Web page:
Windows 10 Preview is finally here, and while everyone can get it right now and see what's new, there still are a few uncertain things that should be clarified in the coming months by Microsoft itself.
One of the most important aspects of Windows 10 is the final price of the product, as some people that were more or less close to the matter indicated that Redmond could make it free of charge for Windows 8.1 users and very affordable for those running Windows 7.
According to Russian leaker WZor, who has a good track on Windows information apparently thanks to Nokia insiders and other partners, the free Windows 10 offer will be limited to a special category of Windows 8 users and won’t be available to all those running the operating system.
Of course, Microsoft has refused to talk about such a plan during its San Francisco Windows 10 event, but Terry Myerson and Joe Belfiore promised to disclose these details in the coming months.
This isn't confirmed by Microsoft, but the plan which WZor disclosed a few days ago is the following: offer Windows 10 free of charge to buyers of the full retail version of Windows 8, while those who purchase a computer with a pre-installed build of its modern operating system would still have to pay for the upcoming product.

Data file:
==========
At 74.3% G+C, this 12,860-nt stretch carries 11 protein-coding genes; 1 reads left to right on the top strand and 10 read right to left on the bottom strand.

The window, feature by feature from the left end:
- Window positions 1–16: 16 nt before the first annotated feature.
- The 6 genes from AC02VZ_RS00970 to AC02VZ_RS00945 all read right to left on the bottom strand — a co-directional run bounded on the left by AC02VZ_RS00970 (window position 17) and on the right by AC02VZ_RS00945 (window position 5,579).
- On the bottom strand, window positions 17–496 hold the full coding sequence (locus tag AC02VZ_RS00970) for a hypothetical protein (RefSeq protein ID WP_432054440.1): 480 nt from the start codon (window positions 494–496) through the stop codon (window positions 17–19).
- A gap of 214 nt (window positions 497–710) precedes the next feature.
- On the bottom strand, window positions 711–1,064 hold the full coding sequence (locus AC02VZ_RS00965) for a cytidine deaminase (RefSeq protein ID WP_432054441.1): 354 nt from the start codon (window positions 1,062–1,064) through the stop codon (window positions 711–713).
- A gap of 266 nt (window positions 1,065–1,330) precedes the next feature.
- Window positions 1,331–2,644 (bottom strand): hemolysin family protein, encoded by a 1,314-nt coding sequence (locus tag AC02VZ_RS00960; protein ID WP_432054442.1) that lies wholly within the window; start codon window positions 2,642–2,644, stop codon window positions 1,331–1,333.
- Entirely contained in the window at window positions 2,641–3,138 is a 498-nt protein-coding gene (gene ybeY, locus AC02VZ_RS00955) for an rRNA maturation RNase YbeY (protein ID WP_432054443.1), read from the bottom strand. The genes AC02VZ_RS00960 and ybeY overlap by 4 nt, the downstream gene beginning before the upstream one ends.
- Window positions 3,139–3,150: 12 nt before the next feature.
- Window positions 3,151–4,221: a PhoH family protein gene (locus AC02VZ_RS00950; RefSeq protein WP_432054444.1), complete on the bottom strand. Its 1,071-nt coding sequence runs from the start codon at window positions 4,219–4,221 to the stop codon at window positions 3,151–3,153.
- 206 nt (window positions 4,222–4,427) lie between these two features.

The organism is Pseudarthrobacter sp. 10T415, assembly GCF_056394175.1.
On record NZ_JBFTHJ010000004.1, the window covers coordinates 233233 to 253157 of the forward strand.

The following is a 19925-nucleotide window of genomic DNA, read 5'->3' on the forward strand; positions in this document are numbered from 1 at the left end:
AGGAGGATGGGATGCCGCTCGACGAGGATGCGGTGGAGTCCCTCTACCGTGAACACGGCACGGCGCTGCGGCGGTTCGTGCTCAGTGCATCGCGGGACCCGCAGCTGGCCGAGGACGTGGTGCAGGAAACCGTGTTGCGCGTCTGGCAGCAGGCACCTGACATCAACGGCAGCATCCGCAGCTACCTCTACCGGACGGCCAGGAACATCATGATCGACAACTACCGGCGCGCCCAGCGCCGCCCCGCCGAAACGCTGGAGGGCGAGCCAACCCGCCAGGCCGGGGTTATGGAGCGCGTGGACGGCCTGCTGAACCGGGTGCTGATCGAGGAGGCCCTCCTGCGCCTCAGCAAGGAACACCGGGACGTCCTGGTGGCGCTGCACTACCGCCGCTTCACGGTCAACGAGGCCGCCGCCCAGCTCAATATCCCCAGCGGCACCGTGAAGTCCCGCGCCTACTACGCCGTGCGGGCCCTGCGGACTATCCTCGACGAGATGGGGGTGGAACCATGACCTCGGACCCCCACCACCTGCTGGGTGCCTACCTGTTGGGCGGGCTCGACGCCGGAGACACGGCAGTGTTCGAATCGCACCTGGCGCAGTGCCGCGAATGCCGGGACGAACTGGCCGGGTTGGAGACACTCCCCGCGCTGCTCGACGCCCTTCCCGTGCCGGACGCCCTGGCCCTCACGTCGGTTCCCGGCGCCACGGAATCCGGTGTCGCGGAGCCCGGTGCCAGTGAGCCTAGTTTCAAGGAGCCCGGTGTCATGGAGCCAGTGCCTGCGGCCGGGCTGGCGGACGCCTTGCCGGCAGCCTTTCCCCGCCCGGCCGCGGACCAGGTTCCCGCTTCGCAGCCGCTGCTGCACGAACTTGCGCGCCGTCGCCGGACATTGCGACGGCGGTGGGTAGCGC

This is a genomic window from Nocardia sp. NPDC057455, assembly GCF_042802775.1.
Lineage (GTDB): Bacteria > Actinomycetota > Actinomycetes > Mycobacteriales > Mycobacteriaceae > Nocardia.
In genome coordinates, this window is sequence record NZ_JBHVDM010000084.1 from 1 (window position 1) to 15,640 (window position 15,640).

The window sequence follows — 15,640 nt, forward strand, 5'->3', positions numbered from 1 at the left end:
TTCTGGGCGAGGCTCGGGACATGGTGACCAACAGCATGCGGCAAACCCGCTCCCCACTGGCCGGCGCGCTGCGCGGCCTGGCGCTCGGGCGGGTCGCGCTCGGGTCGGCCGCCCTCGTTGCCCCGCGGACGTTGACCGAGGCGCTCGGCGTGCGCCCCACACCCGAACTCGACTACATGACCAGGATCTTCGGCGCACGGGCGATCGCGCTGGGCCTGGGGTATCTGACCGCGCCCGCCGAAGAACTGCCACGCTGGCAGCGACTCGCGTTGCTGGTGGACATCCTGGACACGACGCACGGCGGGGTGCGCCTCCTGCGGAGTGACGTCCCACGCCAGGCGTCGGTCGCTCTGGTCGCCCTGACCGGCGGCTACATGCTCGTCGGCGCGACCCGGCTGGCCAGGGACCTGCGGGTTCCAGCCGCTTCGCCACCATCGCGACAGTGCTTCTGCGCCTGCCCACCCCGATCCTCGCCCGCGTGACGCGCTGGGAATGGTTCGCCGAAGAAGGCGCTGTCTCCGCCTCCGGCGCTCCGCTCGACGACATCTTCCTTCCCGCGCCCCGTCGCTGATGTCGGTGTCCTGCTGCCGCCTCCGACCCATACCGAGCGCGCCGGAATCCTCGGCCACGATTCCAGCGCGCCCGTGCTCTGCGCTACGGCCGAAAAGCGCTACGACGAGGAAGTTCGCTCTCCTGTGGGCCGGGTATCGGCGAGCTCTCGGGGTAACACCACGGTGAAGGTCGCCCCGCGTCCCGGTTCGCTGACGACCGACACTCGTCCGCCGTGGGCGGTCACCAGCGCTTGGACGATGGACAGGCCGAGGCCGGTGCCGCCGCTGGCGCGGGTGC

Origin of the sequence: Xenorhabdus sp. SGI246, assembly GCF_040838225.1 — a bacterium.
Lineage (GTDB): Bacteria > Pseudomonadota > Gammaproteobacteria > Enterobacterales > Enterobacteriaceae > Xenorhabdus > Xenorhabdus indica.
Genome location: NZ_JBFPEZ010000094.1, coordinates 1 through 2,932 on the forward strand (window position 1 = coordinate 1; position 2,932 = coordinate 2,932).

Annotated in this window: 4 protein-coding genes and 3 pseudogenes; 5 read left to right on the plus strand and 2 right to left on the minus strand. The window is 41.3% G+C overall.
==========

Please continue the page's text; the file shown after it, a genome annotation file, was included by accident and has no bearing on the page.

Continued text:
What's more, the source says, Windows 7 could be allowed to upgrade directly to Windows 10, without the need to first move to Windows 8 or 8.1. The price of this upgrade is likely to be around $30 (€23), but this could change before the final product comes out.
Back in October 2012 when Windows 8 was launched, Microsoft allowed Windows 7 users to upgrade to the new OS for only $15 (€11.5), but only for the first three months after the debut.
While there's no doubt that a free Windows 10 upgrade is really good news for those on Windows 8, there's one single reason that makes such a scenario almost impossible.
Offering Windows 10 free of charge only to those who purchase the full retail version of Windows 8 would practically kill new PC sales running the modern operating system, and there's absolutely no doubt that neither Microsoft nor its partners can afford this right now.
What's more, Microsoft's documents revealed that all Windows 8 computers purchased until the final version of Windows 10 is released would be able to be upgraded to Windows 10 and run it flawlessly, so price cuts are more likely to be offered to everyone.